See Spot Run
Great moments in building history: Well, it must have bleedthrough...
This project was my first insurance-repair job. My assignment: Repair a garage to its original condition.
It had been a hit-and-run accident. The driver didn’t even slow down at the stop sign. He crossed the intersection, bottomed out on the driveway, slammed into the garage door and knocked the sidewall off the foundation. In addition, his car rammed the owner’s car into the furnace, the water heater and the living room.
Then he backed out and drove away.
The walls were a problem from the start: dirty, flaky, dented—and with poor drywall mud adhesion. So I cleaned, scraped and patched. Then when the old mud became wet, it fell out, and I patched and repatched. Finally, I got the wall to a condition where I could paint. The wet paint then loosened up the old mud, too. Patch. Patch. Patch.
When I got the call from the customer, I wasn’t surprised: “There’s a dark spot showing through the paint.”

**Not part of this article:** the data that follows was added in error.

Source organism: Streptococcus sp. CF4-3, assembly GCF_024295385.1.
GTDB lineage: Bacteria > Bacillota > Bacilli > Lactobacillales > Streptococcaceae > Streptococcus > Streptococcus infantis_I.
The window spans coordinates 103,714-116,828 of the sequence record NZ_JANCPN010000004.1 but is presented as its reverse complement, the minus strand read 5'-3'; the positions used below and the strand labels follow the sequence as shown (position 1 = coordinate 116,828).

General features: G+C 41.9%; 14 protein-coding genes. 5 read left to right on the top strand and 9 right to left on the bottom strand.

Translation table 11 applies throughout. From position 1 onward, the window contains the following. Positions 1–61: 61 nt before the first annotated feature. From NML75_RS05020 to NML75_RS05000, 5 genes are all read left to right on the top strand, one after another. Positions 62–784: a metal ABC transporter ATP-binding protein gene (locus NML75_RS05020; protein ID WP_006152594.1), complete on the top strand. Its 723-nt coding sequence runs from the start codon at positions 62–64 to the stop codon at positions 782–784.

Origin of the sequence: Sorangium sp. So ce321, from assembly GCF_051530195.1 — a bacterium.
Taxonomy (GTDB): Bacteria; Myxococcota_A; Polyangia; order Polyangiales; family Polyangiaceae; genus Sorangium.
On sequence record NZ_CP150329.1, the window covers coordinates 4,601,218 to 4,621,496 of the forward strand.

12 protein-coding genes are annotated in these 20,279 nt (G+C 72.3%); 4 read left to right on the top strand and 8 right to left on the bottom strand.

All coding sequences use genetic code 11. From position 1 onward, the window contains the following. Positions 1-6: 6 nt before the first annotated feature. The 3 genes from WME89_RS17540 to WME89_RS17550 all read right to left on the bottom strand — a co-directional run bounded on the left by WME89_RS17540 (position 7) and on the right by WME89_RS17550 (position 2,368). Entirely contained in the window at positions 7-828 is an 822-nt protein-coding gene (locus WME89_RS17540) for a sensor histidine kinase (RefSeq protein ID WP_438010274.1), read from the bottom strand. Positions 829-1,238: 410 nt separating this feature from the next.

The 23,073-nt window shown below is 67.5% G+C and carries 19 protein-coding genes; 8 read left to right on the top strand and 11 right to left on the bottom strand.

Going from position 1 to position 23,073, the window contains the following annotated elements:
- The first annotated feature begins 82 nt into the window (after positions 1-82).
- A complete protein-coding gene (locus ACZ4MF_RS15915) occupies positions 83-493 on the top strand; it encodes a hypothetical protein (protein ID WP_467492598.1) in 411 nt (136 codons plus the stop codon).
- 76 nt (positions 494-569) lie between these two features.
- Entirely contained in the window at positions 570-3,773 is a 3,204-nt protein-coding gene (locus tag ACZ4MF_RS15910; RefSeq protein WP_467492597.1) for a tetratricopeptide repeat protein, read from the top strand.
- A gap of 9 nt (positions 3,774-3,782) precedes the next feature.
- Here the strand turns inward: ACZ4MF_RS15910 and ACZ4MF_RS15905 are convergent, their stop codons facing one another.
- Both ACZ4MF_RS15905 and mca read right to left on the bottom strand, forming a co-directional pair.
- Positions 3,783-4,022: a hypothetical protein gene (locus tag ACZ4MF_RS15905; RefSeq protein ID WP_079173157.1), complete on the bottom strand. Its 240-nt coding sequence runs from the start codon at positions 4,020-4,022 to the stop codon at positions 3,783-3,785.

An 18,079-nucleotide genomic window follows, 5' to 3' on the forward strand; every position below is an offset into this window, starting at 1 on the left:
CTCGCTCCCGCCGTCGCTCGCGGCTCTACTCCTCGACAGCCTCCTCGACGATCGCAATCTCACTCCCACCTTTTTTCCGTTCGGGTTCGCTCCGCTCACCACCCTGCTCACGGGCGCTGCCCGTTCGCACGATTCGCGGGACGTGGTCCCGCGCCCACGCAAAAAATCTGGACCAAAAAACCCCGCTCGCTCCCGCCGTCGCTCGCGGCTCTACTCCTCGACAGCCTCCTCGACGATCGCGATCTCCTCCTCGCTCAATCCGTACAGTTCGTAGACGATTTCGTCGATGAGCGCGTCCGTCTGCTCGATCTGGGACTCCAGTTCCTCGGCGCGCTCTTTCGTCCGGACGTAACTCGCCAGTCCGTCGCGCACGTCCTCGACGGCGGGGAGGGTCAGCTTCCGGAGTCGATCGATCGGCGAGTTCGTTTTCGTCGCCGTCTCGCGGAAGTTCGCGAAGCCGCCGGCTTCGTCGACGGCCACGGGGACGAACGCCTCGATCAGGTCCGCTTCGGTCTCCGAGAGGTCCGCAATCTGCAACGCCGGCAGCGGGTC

Bleedthrough, I thought. It had to be. I figured I’d need a stain-blocking primer and one and a half hours. I scheduled the work to be done on a long lunch break.
It was a nice, sunny day that I should have taken off, but I was working anyway. As I pulled into the driveway, the homeowner was waiting for me.
“The spot’s right here,” he said, pointing to a place on the wall where I could see, uh, nothing—just paint.
I deliberated. “Maybe the sun’s too bright. Let’s close the garage door and take a look.” Down went the door. On came the little light on the garage-door opener and, again, just paint.
I deliberated for a little bit longer. “Maybe the garage-door opener light is too dim. Let’s turn on the garage light.” Bingo! There was the spot. I reached over and tapped the pull cord that was hanging from the disappearing ladder to the attic. The spot moved.
—Curt Liechty, Grabill, IN
Drawing by: Jackie Rogers